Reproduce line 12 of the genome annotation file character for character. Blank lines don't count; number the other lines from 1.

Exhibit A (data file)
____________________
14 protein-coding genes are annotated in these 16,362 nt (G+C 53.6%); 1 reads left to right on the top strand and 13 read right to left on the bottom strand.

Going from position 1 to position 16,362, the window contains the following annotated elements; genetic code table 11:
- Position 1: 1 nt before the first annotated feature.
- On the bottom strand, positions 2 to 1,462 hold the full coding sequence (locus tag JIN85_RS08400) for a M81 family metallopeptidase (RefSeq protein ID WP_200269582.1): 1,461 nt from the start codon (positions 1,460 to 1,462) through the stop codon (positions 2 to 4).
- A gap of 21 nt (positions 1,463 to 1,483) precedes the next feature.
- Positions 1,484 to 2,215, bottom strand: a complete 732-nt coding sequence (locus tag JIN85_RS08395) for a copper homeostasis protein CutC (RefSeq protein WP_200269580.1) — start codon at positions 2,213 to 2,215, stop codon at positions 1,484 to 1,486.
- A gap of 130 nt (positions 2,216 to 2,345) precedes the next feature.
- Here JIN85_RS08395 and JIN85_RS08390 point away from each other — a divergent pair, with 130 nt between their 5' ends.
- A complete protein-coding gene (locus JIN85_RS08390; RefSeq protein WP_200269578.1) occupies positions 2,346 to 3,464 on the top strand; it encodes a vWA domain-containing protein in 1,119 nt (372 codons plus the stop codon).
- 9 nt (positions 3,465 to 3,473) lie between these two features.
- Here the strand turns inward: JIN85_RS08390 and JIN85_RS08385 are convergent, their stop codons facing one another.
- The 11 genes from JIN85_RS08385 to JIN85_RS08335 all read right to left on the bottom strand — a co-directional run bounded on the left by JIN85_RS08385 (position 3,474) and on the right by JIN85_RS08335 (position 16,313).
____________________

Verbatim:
- The 11 genes from JIN85_RS08385 to JIN85_RS08335 all read right to left on the bottom strand — a co-directional run bounded on the left by JIN85_RS08385 (position 3,474) and on the right by JIN85_RS08335 (position 16,313).